Because of their repercussions on all other chapters and all spheres of society, as well as their complexity and sensitivity, these two chapters are the basis of the new approach to accession negotiations. They are opened at the outset of the negotiation process and we will close them last. This is a good mechanism, leaving sufficient time for the country to carry out necessary reforms in the areas that are the cornerstone of the rule of law and a platform for a country’s democratic and economic development.
The reason they are treated in a special way is the previous enlargement experience, which has shown that the areas of fight against corruption and organised crime take up a lot of time and effort.
Is there an enlargement fatigue in the EU?
EU’s focus on domestic issues, and especially on overcoming the crisis, consolidating politically, and summing up previous results, does not bring the enlargement policy into question.
In addition, senior EU officials have underlined at various occasions that the enlargement policy is one of the EU’s most successful policies and that the European perspective of the Western Balkans is certain. In addition to verbal support, we receive constant financial support from IPA funds, as well as technical and expert assistance provided bilaterally and through various projects to the region by the Commission and the member countries. This all goes to confirm that the EU is serious about integrating the Western Balkans countries.
Will Montenegro join the EU alone or in a “package” with some other regional countries?
The EU has clear accession rules. In order to join the club of 28 most developed European countries you must meet the preconditions. These entail crucial political reforms, which refer to institutional stability, rule of law, human and minority rights protection, economic reforms including functional market economy, and adjustment of administrative, governance, and judiciary structures for implementing the EU acquis.
Each country makes progress in accordance with its own capacities and the results it makes. The Commission’s and member-States’ support is valuable, but the pace of our progress towards membership is largely dictated by us.
Apart from domestic reforms and internal readiness for membership, the important segment of integration is regional cooperation. This is the mechanism that makes us ready for future membership, by improving the culture of dialogue, solution of open issues, implementation of shared projects, and many other forms of cooperation, which after membership will engross a much larger framework and many more actors.
For this reason it is important for the region’s countries to show readiness, ability, and responsibility in considering shared challenges and defining priorities and approaches that will contribute to the overall development of Western Balkans countries and a good pace of the EU accession process.
After Croatia’s accession, it is important to maintain continuity of the accession process by implementing reforms in a high-quality manner and improving the image of all the countries individually and the region as a whole.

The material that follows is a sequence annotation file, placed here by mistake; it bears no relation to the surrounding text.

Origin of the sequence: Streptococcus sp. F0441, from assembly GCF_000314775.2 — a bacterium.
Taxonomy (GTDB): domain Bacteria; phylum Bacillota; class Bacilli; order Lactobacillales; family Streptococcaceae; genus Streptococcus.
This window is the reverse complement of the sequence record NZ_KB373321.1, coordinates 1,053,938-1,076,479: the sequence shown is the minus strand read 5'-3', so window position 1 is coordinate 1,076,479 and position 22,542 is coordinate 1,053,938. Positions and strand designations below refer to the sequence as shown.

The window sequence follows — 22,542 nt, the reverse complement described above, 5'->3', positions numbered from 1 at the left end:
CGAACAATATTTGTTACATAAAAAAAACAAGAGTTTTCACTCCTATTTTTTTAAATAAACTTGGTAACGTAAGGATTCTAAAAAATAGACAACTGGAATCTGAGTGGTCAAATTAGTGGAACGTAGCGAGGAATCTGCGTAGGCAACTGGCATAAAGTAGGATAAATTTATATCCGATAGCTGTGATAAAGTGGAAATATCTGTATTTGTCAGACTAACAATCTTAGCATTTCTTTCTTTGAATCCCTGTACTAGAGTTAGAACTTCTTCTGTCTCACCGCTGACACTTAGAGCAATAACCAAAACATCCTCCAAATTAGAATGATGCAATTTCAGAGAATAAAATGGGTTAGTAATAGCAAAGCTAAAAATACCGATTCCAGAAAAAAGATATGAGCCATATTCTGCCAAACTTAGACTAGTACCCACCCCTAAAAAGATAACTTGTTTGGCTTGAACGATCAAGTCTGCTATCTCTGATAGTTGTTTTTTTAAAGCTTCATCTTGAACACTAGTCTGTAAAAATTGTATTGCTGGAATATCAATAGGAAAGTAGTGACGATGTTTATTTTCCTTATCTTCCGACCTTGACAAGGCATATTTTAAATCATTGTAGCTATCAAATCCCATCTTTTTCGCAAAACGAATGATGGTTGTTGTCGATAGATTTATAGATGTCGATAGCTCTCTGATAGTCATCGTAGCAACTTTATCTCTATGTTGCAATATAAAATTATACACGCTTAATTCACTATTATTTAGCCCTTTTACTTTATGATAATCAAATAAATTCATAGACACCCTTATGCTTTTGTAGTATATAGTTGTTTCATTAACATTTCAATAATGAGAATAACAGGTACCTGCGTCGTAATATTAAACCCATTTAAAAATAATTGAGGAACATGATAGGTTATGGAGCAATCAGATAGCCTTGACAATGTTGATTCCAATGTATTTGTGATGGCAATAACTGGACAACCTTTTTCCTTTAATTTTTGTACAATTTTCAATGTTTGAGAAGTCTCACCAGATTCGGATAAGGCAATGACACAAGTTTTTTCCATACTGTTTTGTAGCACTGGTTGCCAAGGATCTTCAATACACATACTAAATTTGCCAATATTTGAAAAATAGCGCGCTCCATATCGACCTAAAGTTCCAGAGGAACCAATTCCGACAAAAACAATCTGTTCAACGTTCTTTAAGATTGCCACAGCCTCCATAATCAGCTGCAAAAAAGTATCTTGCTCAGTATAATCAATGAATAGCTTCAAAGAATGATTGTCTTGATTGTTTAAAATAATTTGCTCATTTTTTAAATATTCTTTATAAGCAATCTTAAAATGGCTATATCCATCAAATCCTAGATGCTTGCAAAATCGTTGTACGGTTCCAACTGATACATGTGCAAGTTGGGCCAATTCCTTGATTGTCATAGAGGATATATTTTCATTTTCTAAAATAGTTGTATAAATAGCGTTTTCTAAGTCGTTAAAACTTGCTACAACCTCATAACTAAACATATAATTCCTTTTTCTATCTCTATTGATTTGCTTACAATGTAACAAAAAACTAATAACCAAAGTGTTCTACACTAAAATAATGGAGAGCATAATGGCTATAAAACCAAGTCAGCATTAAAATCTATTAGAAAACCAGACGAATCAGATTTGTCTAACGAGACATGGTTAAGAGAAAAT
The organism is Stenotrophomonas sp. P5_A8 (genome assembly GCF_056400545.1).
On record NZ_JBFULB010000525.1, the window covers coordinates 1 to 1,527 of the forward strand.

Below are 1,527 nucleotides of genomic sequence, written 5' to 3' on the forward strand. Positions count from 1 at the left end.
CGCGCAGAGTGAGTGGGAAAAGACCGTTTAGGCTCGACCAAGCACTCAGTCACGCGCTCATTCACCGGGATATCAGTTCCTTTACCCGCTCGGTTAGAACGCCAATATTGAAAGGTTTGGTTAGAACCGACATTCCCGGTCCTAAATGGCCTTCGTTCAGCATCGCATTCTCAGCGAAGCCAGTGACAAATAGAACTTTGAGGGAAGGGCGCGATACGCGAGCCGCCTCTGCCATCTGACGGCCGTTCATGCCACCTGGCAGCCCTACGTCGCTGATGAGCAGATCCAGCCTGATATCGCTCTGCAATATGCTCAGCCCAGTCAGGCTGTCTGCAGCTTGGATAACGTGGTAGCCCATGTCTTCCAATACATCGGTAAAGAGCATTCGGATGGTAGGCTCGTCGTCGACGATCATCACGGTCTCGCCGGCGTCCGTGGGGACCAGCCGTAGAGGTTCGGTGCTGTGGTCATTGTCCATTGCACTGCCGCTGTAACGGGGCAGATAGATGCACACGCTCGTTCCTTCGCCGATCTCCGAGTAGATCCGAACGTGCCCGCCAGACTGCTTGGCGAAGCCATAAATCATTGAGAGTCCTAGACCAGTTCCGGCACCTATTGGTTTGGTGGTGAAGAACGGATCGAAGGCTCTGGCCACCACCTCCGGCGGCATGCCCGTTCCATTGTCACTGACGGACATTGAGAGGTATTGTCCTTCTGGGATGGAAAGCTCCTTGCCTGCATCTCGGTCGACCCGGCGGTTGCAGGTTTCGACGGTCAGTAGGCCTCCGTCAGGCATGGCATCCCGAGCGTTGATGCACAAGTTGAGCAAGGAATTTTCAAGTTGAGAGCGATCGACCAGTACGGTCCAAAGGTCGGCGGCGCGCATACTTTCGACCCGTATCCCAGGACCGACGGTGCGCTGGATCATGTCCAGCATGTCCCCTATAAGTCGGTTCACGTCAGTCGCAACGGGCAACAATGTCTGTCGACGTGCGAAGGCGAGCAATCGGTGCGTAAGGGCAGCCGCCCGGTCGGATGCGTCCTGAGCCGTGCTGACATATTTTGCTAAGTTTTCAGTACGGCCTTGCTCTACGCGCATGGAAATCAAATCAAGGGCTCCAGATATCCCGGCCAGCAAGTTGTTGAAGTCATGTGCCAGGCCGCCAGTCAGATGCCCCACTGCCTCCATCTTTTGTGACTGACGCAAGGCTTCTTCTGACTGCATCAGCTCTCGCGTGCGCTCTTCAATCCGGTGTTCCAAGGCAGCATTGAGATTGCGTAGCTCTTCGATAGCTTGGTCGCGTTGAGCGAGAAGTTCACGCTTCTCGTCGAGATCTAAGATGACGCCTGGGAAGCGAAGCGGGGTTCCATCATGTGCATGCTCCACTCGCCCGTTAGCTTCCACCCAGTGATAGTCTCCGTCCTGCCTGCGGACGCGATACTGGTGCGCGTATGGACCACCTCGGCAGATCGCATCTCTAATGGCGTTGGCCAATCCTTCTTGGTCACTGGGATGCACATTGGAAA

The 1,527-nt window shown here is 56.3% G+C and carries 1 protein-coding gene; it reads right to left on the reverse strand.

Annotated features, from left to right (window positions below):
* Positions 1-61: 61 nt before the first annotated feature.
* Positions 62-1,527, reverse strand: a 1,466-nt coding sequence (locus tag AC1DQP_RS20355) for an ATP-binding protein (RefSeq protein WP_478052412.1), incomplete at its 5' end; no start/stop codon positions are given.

What benefits does the EU accession offer to the younger people?
EU accession is particularly important for younger people, which in the long-term will benefit the most from membership.
Most notably, they will have greater opportunities to travel, meet peers, exchange information and experience, and work in shared projects. This will help them expand horizons and become active citizens in creating and implementing youth-related policies, as well as to volunteer and qualify for scholarships.
When it comes to youth policies, Chapter 25 and 26 will be especially important.
Chapter 25 – Science and Research facilitates and boosts scientists’ and researchers’ mobility. Additional opportunities will arise for developing an efficient science and tech system, and for investment in these areas. Full participation in EU science and research programmes will enable Montenegrin scientists to get involved in research projects and will ensure additional means to finance science and research.
In Chapter 26 – Education and Culture, the EU contributes through various mechanisms to the development of high-quality education and youth mobility, and supports a shared European cultural area.
Even though our students have opportunities even now to pursue education at universities across Europe, after joining the EU our students’ status will be greatly improved and they will be able to study under the same terms as those countries’ nationals. This means same fees and equal treatment when applying, right to health protection in the country of studying, in accordance with health regulations pertaining to nationals.
EU regulations enable citizens of any member-State to apply for any job ad issued in any other EU country, and they ensure the recognition of qualifications in all other member-States. There are many student organisations in the EU. Their objectives are to promote student communication and integration, encourage and develop exchange programmes, and cooperation among student organisations at the European level.
How will the EU accession reflect on Montenegro’s economy?
By joining the EU, our companies will have better access to capital, equipment, and technology, which will serve to boost their competitiveness. Competition at the single market will have an effect on a quicker modernisation of our companies’ business activities, with the view to increasing productivity. A stable economic situation will lead to an inflow of foreign direct investment and consequently new jobs.
In addition, new jobs will be opened in competitive companies and the industries related to them. All this change will accelerate Montenegro’s economic development and contribute to higher living standards and better purchasing power of citizens.